So when 2nd or 3rd generation coal miners lost their jobs they no longer knew who they were. They had always been a coal miner. Raised by a coal miner. Now their very identity was gone. This, coupled with predatory drug companies, lack of infrastructure investment, and higher education that promoted the exporting of young people, created the perfect storm in Appalachia. Our economies began to produce people that had little to no hope and a low view of themselves. Our local governments became dens of self-interest and self-preservation and this led to self-serving and uncharitable policies. It was not a short road from mechanization to poverty but it was the path of least resistance.

Now for the good news

In the book David and Goliath, Malcolm Gladwell says,

“The right question is whether we as a society need people who have emerged from some kind of trauma — and the answer is that we plainly do.”

He goes on to say, “the act of facing overwhelming odds produces greatness and beauty…the fact of being an underdog can change people in ways that we often fail to appreciate: it can open doors and create opportunities and educate and enlighten and make possible what might otherwise have seemed unthinkable.” It is not a pleasant reality. Many people have been crushed, many families destroyed in the wake of this storm but among the ashes, a few flowers have began to bloom.

One of the greatest joys in my life is to be a witness to the “greatness and beauty” being produced in Appalachia. The path has been long and it has been hard but that may be the very reason for the sweetness of the victories. Many of the sources of greatest pain have in a way given us our strength. We clearly recognize that we are not playing on the same economic field as the rest of the country. Appalachian writer Roderick Mullins recently said he had the feeling “the (economic) world was a tuxedo and Appalachia was a pair of brown shoes.” Yet, the loss of some economic incentives has actually freed us to find other incentives. For many people I know, these incentives have become honor, community, and justice.

In the best of my community, I see neighbors looking out for neighbors. I see people finding dignity not just in their job but in being a good friend, growing a garden, or making art in their back yard. I see cooperation like I never thought was possible. I see government employees working together across borders of cities, counties and even states. I see local lawyers offering to volunteer their time to any entrepreneurs with ideas for patents. I see local colleges with a renewed interest in adding value to the communities they serve.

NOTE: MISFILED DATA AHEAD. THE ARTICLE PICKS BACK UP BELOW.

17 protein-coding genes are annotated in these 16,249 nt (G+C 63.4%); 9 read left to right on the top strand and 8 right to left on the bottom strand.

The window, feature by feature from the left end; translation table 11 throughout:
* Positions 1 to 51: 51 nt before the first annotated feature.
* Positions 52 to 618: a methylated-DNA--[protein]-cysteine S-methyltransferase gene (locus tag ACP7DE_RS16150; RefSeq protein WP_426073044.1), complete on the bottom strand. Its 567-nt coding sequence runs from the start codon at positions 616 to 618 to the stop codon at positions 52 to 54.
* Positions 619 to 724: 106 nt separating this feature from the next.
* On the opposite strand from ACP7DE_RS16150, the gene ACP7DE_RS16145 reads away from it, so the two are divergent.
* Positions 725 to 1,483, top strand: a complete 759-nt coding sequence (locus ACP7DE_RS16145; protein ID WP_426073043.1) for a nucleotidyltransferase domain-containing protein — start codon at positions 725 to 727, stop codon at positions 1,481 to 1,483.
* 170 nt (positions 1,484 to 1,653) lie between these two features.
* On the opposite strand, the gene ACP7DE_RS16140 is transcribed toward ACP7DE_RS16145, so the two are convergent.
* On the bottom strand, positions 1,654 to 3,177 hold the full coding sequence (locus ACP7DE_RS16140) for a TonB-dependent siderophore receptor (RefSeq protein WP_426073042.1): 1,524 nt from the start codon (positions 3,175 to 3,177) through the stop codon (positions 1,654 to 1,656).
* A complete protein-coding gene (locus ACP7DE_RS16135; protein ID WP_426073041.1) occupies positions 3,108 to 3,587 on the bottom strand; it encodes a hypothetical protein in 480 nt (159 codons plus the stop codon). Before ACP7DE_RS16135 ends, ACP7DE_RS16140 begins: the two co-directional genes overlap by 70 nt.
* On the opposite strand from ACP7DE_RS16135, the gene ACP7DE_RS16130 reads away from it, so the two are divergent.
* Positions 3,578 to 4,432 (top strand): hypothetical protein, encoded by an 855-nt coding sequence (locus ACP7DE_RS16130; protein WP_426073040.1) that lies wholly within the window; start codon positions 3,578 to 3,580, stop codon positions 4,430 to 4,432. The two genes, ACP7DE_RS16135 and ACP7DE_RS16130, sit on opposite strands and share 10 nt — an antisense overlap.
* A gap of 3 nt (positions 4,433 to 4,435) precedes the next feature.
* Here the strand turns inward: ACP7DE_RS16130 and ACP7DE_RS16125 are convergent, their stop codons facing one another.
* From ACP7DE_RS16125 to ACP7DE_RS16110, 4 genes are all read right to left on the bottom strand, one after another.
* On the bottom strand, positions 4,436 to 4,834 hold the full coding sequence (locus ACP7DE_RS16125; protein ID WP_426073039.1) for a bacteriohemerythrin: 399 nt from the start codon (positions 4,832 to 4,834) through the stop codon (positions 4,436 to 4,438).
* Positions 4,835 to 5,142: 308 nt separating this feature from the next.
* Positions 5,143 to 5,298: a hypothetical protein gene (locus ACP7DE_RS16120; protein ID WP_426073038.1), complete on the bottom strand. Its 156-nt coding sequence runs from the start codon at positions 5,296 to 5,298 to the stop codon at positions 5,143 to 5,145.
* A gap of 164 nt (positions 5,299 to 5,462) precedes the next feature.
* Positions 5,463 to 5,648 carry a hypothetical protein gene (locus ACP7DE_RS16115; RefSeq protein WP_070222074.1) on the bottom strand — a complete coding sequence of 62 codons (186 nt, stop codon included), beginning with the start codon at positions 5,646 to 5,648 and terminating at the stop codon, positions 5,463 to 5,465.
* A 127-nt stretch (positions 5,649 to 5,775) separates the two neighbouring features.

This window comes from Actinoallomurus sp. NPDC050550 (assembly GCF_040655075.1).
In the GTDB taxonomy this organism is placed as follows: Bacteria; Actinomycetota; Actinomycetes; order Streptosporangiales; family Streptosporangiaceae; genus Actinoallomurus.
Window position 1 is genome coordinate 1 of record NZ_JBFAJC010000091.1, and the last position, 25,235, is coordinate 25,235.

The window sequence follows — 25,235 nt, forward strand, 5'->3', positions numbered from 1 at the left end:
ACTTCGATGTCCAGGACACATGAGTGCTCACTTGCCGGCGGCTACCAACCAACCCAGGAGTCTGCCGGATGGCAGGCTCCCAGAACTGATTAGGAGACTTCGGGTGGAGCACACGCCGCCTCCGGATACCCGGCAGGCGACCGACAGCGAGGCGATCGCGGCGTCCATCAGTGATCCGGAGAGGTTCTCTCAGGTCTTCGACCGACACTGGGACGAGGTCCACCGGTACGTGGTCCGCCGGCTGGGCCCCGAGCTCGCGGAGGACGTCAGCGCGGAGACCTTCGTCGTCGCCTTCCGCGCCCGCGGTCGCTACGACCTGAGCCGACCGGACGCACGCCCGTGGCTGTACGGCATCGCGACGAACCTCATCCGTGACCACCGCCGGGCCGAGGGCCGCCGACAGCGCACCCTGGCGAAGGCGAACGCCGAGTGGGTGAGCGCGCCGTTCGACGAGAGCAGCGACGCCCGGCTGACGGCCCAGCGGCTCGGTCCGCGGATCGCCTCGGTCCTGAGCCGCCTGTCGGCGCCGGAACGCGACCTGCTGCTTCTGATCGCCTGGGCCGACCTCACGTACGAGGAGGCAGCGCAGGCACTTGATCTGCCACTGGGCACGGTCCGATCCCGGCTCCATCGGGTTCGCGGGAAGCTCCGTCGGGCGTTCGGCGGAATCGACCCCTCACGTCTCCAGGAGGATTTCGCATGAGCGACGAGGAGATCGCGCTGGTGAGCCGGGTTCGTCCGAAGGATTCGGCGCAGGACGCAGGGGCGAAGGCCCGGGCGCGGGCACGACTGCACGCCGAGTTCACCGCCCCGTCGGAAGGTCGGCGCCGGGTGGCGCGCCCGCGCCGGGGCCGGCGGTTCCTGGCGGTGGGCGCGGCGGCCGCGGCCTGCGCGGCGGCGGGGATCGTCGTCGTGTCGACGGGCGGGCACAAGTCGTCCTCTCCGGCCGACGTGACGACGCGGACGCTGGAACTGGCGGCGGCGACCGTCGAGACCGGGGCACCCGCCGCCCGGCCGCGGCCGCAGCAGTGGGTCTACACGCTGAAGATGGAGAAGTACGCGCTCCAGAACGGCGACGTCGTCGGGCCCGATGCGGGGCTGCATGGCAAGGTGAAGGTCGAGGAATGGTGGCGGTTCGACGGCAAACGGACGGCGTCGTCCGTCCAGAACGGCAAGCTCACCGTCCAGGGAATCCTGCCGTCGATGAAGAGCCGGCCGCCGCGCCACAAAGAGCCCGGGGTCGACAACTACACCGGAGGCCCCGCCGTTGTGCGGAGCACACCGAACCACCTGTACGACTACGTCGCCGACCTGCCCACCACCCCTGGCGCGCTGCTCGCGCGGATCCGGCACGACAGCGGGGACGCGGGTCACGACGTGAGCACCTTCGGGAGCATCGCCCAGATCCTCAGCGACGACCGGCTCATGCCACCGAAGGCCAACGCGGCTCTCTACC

I personally host a group of over 100 business owners that have committed to doing business locally because we are all in this together. I challenge them to refuse to buy off of someone that does not have a face, or at least one you have never seen. We are shortening supply chains and localizing production. I am seeing businesses promoting other businesses and bartering making a come back.

I see many people starting their own businesses. Providing a good service to their neighbors at a reasonable price. Seeing needs in a community and stepping up to offer a solution. Being voices of dignity and pride to our young people. I see churches serving under resourced schools, offering tutoring, and delivering messages of hope. I see the economically privileged deciding to stay and invest in their communities instead of moving to the beach. I see the retired coming out of retirement to teach and to “make.” We are a community of makers. I see trust being regained as we spend time with each other. I see former barriers of class or race disappearing at the very time that much of the country sees the opposite.

I think most of this would have been impossible if not for the path we have walked. Despair seemed inevitable but we never gave up. The path ahead of us is long and it is not going to be easy but silence is not our future and despair is not our end. Hope is rising and hope is not easily extinguished.

The experts are hillbillies

Let us return to where we began. America will soon be faced with a similar crash in the job market as what Appalachia has been through. Economists speak of potential “solutions” to the problems that will be created. These include an idea for a Universal Basic Income, known in our area as “the draw,” or even the idea of a “federal job guarantee.” It seems obvious to me that they are looking to the wrong “experts.” Why would you not turn to the ones who have been through the battle and have field tested strategies and resources? I think it is simply pride.

“You see the giant and the shepherd in the Valley of Elah and your eye is drawn to the man with sword and shield and the glittering armor. But so much of what is beautiful and valuable in the world comes from the shepherd, who has more strength and purpose than we ever imagine.”

It is humbling to turn to the shepherd, the one from the back woods. The one with the thick accent that you have previously mocked. The one you called slow. It is hard for the hare to turn to the tortoise. It is hard to believe that the very solutions our country is in desperate need of are best articulated with a country twang.

It seems impossible that the experts are hillbillies but Gladwell points out that, “Gifted children and child prodigies seem most likely to emerge in highly supportive family conditions. In contrast, geniuses have a perverse tendency of growing up in more adverse conditions.” As you look to the future, I challenge you to include us in the conversation. You may just be surprised!

Travis Lowe leads REBUILD.REVIVE.THRIVE. (@REBUILD_REVIVE_), a local business owner think tank for the common good. He is also the Pastor of Crossroads Church in Bluefield, West Virginia.